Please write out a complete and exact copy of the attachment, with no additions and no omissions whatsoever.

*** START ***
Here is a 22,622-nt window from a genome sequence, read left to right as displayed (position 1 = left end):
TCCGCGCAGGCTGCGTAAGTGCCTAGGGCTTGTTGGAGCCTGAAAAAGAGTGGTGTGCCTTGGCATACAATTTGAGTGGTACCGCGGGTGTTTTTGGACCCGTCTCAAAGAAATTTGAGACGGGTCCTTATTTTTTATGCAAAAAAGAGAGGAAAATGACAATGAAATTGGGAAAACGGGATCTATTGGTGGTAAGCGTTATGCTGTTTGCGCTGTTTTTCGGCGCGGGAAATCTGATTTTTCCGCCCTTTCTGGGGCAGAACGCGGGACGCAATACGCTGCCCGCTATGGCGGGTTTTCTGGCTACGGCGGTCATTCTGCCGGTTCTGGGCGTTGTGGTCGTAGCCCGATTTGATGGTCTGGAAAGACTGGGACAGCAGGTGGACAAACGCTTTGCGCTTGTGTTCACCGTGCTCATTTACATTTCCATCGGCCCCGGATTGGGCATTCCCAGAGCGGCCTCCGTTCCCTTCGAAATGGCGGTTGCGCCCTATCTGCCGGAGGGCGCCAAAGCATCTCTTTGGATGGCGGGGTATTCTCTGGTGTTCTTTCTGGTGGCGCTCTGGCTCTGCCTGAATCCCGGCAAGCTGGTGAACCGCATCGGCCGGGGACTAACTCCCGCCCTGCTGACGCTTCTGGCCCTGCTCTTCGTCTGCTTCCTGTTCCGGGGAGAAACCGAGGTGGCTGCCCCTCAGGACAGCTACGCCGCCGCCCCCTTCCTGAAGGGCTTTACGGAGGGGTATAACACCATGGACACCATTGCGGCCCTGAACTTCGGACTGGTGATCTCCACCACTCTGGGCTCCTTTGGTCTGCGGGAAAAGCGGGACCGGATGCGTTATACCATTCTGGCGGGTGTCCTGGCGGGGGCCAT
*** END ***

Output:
Here is a 22,622-nt window from a genome sequence, read left to right as displayed (position 1 = left end):
TCCGCGCAGGCTGCGTAAGTGCCTAGGGCTTGTTGGAGCCTGAAAAAGAGTGGTGTGCCTTGGCATACAATTTGAGTGGTACCGCGGGTGTTTTTGGACCCGTCTCAAAGAAATTTGAGACGGGTCCTTATTTTTTATGCAAAAAAGAGAGGAAAATGACAATGAAATTGGGAAAACGGGATCTATTGGTGGTAAGCGTTATGCTGTTTGCGCTGTTTTTCGGCGCGGGAAATCTGATTTTTCCGCCCTTTCTGGGGCAGAACGCGGGACGCAATACGCTGCCCGCTATGGCGGGTTTTCTGGCTACGGCGGTCATTCTGCCGGTTCTGGGCGTTGTGGTCGTAGCCCGATTTGATGGTCTGGAAAGACTGGGACAGCAGGTGGACAAACGCTTTGCGCTTGTGTTCACCGTGCTCATTTACATTTCCATCGGCCCCGGATTGGGCATTCCCAGAGCGGCCTCCGTTCCCTTCGAAATGGCGGTTGCGCCCTATCTGCCGGAGGGCGCCAAAGCATCTCTTTGGATGGCGGGGTATTCTCTGGTGTTCTTTCTGGTGGCGCTCTGGCTCTGCCTGAATCCCGGCAAGCTGGTGAACCGCATCGGCCGGGGACTAACTCCCGCCCTGCTGACGCTTCTGGCCCTGCTCTTCGTCTGCTTCCTGTTCCGGGGAGAAACCGAGGTGGCTGCCCCTCAGGACAGCTACGCCGCCGCCCCCTTCCTGAAGGGCTTTACGGAGGGGTATAACACCATGGACACCATTGCGGCCCTGAACTTCGGACTGGTGATCTCCACCACTCTGGGCTCCTTTGGTCTGCGGGAAAAGCGGGACCGGATGCGTTATACCATTCTGGCGGGTGTCCTGGCGGGGGCCAT